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Jazz and the Vinyl Renaissance

Vinyl records continue to climb new sales heights, and jazz is at the heart of the trend

Joe Harley
Joe Harley of Music Matters and Blue Note’s Tone Poet series. 

THE TONE POET SPEAKS

Joe Harley is the man behind the sound of Music Matters Jazz and Blue Note’s Tone Poet series. Together with Kevin Gray of Cohearent Audio, he is responsible for placing original master tapes on Gray’s Studer A-80 tape machine, running their signal through a minimal processing chain, and cutting the lacquers which become the master discs for all reissue pressings.

“The labels pick these titles which I’m used to hearing on vinyl,” Harley explains. “I’ve got hundreds of originals; that’s what I’m used to hearing. I can’t remember one instance when Kevin and I put up a tape and we weren’t blown away by how much more is there on the tape [than appears on the original releases]. It’s always, ‘Oh my God, I thought I knew this!’ I always get excited. You get the sound of the original record locked in your mind. So it’s always fascinating to hear how much more is on the original tape.”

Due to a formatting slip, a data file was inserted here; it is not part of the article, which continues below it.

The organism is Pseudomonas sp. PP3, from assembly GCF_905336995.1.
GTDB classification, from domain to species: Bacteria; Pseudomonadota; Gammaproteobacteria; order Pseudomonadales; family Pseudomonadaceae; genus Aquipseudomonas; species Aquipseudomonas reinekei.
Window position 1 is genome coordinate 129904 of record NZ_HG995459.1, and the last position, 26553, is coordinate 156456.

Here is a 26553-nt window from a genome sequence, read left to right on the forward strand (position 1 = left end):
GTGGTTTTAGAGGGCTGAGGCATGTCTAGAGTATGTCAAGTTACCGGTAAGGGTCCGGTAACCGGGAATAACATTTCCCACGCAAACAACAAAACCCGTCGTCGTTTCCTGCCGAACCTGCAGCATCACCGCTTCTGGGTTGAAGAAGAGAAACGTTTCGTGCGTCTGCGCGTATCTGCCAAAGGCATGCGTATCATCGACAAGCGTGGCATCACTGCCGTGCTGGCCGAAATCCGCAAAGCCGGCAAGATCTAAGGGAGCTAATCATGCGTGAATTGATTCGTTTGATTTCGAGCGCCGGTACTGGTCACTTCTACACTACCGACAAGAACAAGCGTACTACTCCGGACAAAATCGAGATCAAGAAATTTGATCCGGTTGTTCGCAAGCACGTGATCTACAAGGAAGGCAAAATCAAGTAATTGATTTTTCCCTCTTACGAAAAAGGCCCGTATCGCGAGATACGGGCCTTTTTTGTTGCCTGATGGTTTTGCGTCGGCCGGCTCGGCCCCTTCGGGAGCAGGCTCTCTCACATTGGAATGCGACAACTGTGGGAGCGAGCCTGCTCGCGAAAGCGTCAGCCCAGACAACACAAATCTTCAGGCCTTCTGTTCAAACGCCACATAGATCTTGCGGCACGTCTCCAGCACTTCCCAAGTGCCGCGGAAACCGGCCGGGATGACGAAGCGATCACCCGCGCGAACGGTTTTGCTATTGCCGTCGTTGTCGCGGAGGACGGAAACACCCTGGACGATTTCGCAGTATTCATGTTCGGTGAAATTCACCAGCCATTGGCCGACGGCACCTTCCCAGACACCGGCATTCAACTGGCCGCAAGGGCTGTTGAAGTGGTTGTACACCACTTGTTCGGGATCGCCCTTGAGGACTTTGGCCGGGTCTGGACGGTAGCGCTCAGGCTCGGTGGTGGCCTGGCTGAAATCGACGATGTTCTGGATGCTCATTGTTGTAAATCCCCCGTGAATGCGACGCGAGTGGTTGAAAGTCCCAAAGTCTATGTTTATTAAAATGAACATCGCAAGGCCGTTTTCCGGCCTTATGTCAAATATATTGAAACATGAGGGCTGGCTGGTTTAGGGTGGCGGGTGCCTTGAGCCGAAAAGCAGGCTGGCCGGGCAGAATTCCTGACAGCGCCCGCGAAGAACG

Harley and Gray aim to reveal the full glory of those original master tapes, and along the way they’ve discovered certain trade secrets. “1950s recording technology could reproduce low bass notes,” Harley states. Unfortunately, ’50s turntables couldn’t, so renowned recording engineer Rudy Van Gelder had to make compromises when mastering to vinyl: “He did what he had to do in order to make those LPs play without skipping while still giving them a sense of bass. He created a bass bump, generally around 70-100 Hz. That way he could roll off the real low end, the kind of thing that could cause records to ‘stick’ on the record players of the ’50s and early ’60s.

“And Rudy goosed the upper midrange to make horns, drums, and cymbals sound lively on the systems of the day. He applied compression overall, not just to treble frequencies. These are live to two-track recordings, so whatever you’re applying post-production, you’re applying to the overall presentation.”

Joe doesn’t care for budget-minded EU pressings: “For what I want to hear and what exists on these great master tapes, those EU releases are not the best way to get there. It’s like looking at a faded photograph of something where you’ve seen the original print. They’re cheap and they allow someone to get into the music, so I guess they serve a purpose. But then again, those reissues can turn people off. They might hear those and think, ‘I don’t get it.’”

Ken Micallef

Ken Micallef was once a jazz drummer; then he found religion and began writing about jazz rather than performing it. (He continues to air-drum jazz rhythms in front of his hi-fi rig and various NYC bodegas.) His reportage has appeared in Time Out, Modern Drummer, DownBeat, Stereophile, and Electronic Musician. Ken is the administrator of Facebook’s popular Jazz Vinyl Lovers group, and he reviews vintage jazz recordings on YouTube as Ken Micallef Jazz Vinyl Lover.